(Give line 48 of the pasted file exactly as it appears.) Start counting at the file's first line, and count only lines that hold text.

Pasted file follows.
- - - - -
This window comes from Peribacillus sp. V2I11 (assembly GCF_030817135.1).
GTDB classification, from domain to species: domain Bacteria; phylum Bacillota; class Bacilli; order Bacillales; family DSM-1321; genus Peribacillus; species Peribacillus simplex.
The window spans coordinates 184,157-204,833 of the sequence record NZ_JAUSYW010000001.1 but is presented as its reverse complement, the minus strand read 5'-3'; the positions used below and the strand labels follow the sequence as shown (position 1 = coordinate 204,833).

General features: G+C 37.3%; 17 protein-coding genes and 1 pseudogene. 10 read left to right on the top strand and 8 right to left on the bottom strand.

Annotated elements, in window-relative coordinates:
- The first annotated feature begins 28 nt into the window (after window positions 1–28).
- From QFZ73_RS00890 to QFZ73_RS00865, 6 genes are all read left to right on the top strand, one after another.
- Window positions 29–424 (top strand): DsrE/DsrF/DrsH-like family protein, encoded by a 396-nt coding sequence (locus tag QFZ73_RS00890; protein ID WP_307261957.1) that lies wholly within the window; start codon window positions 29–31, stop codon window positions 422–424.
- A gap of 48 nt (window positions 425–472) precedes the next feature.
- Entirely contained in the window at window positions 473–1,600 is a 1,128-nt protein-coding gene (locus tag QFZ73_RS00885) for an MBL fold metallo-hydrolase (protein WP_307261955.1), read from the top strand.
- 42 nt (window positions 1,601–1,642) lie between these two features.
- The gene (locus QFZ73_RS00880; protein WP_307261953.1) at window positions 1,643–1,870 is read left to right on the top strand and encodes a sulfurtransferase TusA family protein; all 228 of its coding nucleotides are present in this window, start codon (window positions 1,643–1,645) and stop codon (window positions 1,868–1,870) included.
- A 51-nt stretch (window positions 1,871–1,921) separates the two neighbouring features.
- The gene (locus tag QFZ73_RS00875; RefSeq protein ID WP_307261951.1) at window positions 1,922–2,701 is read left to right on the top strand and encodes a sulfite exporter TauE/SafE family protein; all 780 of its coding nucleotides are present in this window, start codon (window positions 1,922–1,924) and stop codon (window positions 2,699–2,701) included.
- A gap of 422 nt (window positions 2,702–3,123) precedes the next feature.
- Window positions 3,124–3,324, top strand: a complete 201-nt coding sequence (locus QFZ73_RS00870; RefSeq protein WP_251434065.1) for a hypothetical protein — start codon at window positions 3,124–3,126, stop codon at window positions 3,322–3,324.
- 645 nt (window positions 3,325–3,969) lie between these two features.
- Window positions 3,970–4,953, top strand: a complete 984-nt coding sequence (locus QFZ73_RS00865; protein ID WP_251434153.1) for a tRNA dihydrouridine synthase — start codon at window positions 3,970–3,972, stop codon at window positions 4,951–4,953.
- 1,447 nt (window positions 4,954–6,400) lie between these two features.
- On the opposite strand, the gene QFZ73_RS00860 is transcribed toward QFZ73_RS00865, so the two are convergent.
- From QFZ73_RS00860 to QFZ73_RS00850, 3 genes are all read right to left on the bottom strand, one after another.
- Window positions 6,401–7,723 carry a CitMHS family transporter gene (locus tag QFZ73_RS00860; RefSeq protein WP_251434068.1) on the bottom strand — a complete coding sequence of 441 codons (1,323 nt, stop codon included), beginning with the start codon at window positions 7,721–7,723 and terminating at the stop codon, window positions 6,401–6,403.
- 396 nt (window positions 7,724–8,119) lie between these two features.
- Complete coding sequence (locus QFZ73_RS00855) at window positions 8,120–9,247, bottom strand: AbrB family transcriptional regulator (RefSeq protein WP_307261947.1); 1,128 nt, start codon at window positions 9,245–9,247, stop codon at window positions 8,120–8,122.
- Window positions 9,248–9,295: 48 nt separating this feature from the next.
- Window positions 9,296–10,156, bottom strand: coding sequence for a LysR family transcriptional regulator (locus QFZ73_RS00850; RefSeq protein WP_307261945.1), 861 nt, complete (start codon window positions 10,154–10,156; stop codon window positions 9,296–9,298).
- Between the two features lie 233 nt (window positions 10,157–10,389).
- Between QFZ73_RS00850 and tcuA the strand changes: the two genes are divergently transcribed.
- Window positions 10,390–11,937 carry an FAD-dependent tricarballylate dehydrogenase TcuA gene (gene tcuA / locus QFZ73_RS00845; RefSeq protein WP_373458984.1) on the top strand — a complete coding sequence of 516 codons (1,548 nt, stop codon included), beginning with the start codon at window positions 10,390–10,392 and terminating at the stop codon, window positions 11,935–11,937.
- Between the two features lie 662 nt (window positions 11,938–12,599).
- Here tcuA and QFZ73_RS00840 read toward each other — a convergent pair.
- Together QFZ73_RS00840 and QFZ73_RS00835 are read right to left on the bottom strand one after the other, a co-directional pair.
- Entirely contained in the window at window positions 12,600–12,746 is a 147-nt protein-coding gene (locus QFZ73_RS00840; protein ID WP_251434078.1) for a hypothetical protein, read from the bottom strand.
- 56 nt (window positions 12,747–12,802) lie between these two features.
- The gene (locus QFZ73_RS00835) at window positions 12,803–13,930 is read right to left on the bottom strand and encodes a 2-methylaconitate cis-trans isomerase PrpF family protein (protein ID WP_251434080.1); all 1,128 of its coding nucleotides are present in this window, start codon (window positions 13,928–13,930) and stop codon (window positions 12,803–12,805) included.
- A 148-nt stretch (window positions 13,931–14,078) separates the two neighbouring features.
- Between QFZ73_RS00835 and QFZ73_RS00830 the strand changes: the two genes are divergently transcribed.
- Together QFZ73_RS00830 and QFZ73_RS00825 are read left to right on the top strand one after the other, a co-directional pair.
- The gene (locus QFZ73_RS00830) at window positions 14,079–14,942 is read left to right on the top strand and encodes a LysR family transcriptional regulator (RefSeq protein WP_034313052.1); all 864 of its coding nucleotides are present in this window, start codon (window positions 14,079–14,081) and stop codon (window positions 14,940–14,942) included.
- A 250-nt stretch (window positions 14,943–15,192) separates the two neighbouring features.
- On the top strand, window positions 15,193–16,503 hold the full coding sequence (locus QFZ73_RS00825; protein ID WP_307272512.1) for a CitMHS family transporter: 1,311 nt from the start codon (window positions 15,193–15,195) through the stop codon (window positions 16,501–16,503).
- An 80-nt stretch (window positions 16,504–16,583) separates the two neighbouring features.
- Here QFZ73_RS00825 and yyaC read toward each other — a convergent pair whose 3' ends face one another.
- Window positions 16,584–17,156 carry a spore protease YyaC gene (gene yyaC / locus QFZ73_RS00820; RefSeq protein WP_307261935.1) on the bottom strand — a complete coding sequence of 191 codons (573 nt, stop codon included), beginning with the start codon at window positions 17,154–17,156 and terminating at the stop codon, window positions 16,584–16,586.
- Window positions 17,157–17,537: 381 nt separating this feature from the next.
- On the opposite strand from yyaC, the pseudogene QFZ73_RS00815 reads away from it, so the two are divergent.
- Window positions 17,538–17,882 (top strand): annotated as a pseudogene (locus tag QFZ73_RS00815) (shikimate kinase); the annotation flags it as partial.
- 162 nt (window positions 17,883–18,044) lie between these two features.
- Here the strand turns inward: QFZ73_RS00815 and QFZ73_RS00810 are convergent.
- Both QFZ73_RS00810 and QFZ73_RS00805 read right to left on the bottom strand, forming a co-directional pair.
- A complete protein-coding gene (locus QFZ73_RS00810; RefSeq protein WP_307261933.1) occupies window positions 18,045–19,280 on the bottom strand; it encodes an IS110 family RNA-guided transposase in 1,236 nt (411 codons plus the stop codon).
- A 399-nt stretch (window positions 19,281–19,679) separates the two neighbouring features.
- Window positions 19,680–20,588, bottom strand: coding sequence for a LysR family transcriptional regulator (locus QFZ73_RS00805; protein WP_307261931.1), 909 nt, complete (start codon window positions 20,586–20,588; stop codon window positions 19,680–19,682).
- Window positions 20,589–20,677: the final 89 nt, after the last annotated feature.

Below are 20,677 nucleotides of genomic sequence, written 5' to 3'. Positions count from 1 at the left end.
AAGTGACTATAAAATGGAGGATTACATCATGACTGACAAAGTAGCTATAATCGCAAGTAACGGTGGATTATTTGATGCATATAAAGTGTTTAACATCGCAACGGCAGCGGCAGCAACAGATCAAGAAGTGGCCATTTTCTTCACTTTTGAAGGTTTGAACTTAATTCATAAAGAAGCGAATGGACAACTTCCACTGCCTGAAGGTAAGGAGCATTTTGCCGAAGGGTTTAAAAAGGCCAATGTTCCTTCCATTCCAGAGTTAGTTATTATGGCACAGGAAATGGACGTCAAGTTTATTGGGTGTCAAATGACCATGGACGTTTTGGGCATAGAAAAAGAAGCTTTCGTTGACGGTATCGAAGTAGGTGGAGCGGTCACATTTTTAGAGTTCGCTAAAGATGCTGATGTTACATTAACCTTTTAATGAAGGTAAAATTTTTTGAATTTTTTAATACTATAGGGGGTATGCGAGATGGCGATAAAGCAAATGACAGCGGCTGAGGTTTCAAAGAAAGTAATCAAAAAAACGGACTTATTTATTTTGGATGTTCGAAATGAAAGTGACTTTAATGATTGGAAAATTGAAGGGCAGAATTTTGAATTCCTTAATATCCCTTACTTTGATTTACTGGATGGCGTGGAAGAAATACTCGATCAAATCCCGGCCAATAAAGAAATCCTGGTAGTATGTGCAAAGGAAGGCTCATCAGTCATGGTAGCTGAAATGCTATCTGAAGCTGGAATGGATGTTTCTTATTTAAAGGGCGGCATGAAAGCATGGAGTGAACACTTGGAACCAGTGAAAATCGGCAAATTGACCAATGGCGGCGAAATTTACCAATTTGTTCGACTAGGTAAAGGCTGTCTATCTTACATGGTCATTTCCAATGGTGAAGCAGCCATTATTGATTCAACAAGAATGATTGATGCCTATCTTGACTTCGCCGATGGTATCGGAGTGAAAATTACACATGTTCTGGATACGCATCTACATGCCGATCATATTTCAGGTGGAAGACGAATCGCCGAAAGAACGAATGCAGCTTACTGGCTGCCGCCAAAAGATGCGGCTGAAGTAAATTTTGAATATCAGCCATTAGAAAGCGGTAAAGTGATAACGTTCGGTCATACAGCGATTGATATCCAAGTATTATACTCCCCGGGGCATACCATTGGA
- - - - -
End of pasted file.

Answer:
- 162 nt (window positions 17,883–18,044) lie between these two features.